Sommerfest – Celebrating the End of the Academic Year

On May 8, we came together to honor our students and to celebrate the end of the academic year.

Here are some pictures:

Heather Stanton ’10, who is about to graduate with a double major in History and German Studies, presents her Honor-Thesis “Where German Hearts are Molded: Historical Memory and State Legitimation in the German Democratic Republic, 1945-1989.”

The chair of the German Studies department Leo Lensing awards prizes to our students:Linnea Damer ’10 won the Scott Prize, Heather Stanton ’10 won the Prentice Prize, and James Gardner ’13, Matt Alexander ’12, and Katherine Wolf ’12 the Blankenagel Prize. Adam Rashkoff ’13, Adrian Rothschild ’12, and Catherine Doren ’13 received the annual Book Prize presented by the Department of behalf of the German Consulate in Boston.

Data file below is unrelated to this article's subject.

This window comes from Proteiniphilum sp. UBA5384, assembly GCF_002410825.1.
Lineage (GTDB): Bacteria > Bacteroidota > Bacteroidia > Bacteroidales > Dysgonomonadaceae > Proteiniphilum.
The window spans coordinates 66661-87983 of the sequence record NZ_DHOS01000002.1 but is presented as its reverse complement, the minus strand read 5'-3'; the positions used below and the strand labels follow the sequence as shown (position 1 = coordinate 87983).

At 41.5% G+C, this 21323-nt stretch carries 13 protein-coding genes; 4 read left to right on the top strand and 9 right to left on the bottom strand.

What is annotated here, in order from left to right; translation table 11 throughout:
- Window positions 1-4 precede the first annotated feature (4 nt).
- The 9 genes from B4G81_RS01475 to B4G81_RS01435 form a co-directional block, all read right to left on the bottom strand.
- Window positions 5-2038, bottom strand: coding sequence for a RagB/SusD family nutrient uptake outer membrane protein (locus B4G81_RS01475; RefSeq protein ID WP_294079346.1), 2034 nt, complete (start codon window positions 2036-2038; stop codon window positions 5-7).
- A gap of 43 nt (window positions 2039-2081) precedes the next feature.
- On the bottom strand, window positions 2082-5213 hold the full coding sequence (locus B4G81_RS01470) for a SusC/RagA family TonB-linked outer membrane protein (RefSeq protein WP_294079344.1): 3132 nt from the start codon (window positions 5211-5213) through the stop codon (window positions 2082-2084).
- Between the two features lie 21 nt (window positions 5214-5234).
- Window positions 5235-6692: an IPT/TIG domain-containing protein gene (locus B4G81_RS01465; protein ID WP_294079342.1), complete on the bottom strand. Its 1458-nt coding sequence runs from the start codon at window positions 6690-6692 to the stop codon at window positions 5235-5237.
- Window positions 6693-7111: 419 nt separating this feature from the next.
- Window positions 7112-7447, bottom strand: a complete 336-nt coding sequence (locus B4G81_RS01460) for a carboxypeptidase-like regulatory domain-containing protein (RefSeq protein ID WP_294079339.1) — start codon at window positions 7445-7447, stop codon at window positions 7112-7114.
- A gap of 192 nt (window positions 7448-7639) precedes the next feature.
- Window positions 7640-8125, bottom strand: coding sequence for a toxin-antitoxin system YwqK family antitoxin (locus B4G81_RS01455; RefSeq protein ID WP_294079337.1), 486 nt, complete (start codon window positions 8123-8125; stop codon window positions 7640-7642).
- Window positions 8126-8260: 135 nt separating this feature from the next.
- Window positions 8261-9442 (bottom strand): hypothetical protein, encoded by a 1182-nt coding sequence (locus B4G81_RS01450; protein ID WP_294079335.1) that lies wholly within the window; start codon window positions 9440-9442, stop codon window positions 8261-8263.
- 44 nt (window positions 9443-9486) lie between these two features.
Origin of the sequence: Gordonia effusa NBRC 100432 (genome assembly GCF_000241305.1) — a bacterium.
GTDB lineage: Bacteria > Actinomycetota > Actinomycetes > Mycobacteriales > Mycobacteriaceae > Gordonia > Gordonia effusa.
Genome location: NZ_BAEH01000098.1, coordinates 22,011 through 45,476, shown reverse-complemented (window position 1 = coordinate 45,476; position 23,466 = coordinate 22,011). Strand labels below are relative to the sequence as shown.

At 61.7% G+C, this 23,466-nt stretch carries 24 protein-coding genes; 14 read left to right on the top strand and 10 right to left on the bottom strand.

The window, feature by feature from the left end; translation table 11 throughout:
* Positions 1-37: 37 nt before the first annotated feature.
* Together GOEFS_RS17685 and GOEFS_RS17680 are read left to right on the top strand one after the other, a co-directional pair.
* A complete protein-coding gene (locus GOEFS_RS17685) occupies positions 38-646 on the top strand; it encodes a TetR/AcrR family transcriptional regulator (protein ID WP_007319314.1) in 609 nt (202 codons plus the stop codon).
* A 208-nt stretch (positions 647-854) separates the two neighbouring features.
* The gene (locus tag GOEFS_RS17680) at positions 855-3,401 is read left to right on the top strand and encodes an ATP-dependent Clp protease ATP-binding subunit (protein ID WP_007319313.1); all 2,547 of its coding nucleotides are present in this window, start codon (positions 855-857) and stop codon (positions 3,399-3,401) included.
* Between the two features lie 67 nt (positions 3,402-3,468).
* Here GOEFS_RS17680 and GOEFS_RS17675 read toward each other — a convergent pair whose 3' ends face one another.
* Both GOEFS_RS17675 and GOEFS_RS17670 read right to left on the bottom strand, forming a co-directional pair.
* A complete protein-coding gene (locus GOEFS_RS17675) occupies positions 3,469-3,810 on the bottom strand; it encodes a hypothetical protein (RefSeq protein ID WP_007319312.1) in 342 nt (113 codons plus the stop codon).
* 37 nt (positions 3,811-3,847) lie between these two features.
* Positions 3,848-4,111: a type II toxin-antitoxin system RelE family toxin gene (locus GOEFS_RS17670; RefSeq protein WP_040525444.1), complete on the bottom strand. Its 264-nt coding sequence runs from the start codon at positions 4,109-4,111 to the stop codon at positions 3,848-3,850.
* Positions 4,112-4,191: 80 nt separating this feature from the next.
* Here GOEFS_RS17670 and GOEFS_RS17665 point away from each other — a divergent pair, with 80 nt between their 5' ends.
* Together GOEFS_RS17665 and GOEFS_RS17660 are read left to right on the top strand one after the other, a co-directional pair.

Iris Bork-Goldfield was honored for being an enthusiastic teacher, a great thesis-advsisor for Heather Stanton’s Honor Thesis, and not at least a wonderful colleague.

From left: Helen Reeve, Jerry Wensinger, and our colleague and Dean of the Arts and Sciences, Krishna Winston; in the background: Matthew Alexander.

From left: our students Anya Olsen and Catherine Doren, in the background: Matthew Alexander.

And now, we wish our seniors a wonderful and happy commencement, and everyone a joyful and sunny summer!!!

Soldiers, Gramophones, And Other Stories: Author Saša Stanišić reads at Wesleyan

sasaposter_3.inddThe German Studies Department and the Center for the Humanities invite you to meet Bosnian-born German writer Saša Stanišić, who will read from his novel, How the Soldier Repairs the Gramophone, a very pictorial and linguistically inventive novel about the Balkan wars seen through the eyes of 14-year-old Aleksander, who has fled from the Bosnian town of Višegrad to Germany. In addition, Saša will present his latest works, accompanied by a lyrical photo essay. He will read in German and English.

The event will take place Thursday, April 1, at 5:00 p.m. at Russell House. Reception to follow.

For further information contact Iris Bork-Goldfield at